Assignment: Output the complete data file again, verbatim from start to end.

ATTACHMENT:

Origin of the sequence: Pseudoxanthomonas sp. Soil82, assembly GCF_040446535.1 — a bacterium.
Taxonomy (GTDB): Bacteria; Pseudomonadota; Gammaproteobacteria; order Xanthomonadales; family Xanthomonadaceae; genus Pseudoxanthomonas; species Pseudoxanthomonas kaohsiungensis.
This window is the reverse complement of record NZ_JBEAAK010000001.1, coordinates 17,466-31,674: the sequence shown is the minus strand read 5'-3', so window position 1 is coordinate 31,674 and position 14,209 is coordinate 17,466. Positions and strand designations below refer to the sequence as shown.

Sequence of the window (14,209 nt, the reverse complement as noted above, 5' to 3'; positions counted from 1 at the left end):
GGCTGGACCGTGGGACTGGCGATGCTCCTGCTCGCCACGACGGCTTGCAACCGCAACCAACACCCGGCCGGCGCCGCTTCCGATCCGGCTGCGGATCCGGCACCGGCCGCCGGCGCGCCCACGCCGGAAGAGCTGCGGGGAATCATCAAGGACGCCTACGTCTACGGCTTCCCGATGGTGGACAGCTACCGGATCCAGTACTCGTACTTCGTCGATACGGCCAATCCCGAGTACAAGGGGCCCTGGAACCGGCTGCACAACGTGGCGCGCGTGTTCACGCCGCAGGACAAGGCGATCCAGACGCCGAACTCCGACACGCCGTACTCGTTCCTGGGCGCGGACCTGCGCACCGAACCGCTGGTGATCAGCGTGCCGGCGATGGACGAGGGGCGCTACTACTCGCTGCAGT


Origin of the sequence: Pseudoxanthomonas sp. Soil82, assembly GCF_040446535.1 — a bacterium.
Taxonomy (GTDB): Bacteria; Pseudomonadota; Gammaproteobacteria; order Xanthomonadales; family Xanthomonadaceae; genus Pseudoxanthomonas; species Pseudoxanthomonas kaohsiungensis.
This window is the reverse complement of record NZ_JBEAAK010000001.1, coordinates 17,466-31,674: the sequence shown is the minus strand read 5'-3', so window position 1 is coordinate 31,674 and position 14,209 is coordinate 17,466. Positions and strand designations below refer to the sequence as shown.

Sequence of the window (14,209 nt, the reverse complement as noted above, 5' to 3'; positions counted from 1 at the left end):
GGCTGGACCGTGGGACTGGCGATGCTCCTGCTCGCCACGACGGCTTGCAACCGCAACCAACACCCGGCCGGCGCCGCTTCCGATCCGGCTGCGGATCCGGCACCGGCCGCCGGCGCGCCCACGCCGGAAGAGCTGCGGGGAATCATCAAGGACGCCTACGTCTACGGCTTCCCGATGGTGGACAGCTACCGGATCCAGTACTCGTACTTCGTCGATACGGCCAATCCCGAGTACAAGGGGCCCTGGAACCGGCTGCACAACGTGGCGCGCGTGTTCACGCCGCAGGACAAGGCGATCCAGACGCCGAACTCCGACACGCCGTACTCGTTCCTGGGCGCGGACCTGCGCACCGAACCGCTGGTGATCAGCGTGCCGGCGATGGACGAGGGGCGCTACTACTCGCTGCAGT